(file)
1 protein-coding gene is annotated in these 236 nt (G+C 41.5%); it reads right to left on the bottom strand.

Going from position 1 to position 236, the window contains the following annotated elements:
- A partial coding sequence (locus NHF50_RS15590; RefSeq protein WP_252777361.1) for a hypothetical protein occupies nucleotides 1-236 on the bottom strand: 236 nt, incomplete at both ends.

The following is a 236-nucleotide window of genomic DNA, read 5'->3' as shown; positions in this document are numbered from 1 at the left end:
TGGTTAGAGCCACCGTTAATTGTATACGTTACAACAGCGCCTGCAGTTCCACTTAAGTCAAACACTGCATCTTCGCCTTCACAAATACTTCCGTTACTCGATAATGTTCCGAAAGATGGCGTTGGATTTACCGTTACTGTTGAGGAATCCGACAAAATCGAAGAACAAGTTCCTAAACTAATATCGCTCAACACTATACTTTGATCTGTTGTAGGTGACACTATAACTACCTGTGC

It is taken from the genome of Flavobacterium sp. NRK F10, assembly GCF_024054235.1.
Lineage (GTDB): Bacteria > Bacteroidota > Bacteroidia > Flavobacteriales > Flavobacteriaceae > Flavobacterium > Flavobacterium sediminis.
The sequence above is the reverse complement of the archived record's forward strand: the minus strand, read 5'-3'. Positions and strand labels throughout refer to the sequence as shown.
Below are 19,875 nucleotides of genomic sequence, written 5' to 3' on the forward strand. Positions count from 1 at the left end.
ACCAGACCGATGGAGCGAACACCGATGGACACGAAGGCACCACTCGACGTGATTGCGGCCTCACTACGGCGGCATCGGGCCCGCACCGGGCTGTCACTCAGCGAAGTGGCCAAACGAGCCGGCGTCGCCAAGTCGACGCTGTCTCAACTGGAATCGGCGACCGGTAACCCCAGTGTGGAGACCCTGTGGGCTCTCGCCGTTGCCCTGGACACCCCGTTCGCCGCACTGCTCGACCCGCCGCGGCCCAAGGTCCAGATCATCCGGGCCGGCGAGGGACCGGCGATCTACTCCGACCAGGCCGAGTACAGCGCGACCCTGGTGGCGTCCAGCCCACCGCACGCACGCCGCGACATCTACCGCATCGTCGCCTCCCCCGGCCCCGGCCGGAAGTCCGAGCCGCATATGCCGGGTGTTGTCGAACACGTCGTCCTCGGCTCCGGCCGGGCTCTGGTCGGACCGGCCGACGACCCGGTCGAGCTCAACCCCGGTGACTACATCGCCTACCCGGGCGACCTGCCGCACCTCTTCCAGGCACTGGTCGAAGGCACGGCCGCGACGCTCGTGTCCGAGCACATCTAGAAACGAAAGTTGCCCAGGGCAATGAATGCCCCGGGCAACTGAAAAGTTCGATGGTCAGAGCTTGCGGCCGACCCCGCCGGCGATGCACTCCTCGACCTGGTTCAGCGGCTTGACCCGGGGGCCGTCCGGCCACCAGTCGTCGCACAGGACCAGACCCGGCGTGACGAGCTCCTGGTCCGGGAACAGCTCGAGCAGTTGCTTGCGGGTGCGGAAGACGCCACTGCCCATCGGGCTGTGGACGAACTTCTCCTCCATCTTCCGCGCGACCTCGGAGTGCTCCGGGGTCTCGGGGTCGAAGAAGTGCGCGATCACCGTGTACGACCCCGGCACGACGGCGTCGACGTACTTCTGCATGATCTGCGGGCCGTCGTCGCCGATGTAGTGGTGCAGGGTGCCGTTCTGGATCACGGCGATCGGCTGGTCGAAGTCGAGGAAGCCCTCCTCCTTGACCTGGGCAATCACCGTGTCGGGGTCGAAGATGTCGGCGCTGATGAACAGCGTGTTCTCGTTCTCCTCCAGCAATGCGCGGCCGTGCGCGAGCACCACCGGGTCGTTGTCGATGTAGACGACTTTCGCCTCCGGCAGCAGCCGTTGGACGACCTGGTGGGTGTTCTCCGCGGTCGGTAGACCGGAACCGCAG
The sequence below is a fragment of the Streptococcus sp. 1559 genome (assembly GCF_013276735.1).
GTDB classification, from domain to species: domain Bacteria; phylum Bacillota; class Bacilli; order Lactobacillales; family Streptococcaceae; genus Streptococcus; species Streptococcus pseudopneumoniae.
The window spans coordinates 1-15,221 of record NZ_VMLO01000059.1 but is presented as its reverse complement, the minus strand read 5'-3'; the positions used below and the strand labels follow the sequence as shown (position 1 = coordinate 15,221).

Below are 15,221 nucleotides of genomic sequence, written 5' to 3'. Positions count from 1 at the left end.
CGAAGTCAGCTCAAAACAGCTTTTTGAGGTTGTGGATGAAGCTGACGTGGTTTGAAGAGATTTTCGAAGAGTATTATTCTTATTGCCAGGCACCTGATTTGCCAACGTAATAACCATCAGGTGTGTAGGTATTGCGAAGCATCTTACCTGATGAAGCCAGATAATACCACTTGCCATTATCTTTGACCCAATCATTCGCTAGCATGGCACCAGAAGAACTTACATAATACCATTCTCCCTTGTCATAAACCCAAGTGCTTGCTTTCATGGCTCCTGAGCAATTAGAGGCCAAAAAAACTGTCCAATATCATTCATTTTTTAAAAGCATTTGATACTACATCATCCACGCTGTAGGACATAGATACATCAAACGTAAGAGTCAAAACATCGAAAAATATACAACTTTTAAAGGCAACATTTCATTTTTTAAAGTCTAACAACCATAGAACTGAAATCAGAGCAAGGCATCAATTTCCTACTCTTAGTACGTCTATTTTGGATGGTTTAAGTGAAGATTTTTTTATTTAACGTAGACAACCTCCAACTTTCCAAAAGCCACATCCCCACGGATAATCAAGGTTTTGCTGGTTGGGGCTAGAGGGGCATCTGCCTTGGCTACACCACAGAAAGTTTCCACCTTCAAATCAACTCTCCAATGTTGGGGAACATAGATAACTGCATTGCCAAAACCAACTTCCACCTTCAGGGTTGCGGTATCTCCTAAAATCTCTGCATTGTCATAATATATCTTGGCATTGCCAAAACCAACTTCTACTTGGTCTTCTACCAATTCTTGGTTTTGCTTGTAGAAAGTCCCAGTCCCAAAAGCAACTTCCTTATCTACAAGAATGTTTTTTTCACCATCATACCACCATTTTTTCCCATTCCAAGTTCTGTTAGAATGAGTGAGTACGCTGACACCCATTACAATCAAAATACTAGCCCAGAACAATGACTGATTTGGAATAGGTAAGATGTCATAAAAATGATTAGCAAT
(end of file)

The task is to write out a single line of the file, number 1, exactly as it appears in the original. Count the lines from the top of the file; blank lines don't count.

1 protein-coding gene is annotated in these 236 nt (G+C 41.5%); it reads right to left on the bottom strand.